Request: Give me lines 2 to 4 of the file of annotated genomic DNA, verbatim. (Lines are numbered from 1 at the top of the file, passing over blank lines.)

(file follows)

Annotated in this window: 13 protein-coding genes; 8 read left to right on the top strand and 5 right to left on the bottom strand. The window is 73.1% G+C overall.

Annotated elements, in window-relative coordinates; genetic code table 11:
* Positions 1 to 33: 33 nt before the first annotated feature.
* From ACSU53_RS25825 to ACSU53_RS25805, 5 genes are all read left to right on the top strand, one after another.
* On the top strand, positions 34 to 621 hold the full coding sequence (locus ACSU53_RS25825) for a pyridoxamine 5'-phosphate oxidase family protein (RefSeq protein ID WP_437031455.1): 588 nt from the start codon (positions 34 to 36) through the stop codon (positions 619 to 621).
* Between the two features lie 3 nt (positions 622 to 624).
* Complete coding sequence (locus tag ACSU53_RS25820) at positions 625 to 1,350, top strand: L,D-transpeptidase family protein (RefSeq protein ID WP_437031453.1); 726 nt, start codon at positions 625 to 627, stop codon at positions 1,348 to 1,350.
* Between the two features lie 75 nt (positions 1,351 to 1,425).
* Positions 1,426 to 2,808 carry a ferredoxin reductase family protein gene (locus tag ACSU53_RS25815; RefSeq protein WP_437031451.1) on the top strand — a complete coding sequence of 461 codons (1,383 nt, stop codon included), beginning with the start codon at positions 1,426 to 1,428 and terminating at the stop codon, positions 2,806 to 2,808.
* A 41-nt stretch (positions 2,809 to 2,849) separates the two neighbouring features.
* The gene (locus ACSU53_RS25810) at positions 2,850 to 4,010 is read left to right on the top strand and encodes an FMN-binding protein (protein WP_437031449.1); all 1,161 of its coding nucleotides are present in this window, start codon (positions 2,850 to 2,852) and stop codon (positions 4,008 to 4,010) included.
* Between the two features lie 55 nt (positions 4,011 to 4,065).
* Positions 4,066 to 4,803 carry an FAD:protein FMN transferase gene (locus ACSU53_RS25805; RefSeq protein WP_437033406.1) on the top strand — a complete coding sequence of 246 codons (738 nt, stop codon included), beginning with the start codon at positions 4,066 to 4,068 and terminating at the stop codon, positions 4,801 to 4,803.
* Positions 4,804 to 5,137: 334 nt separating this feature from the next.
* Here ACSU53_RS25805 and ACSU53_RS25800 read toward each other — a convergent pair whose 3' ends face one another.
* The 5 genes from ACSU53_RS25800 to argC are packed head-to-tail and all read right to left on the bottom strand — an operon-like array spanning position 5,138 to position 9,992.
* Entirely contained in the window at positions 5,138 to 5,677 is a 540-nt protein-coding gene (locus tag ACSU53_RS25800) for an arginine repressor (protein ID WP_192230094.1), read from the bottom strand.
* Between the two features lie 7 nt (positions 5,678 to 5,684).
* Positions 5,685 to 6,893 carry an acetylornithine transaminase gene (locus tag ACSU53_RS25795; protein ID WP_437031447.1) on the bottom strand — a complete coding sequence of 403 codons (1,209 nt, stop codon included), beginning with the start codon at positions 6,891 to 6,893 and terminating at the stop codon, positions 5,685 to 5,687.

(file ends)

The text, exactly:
Annotated elements, in window-relative coordinates; genetic code table 11:
* Positions 1 to 33: 33 nt before the first annotated feature.
* From ACSU53_RS25825 to ACSU53_RS25805, 5 genes are all read left to right on the top strand, one after another.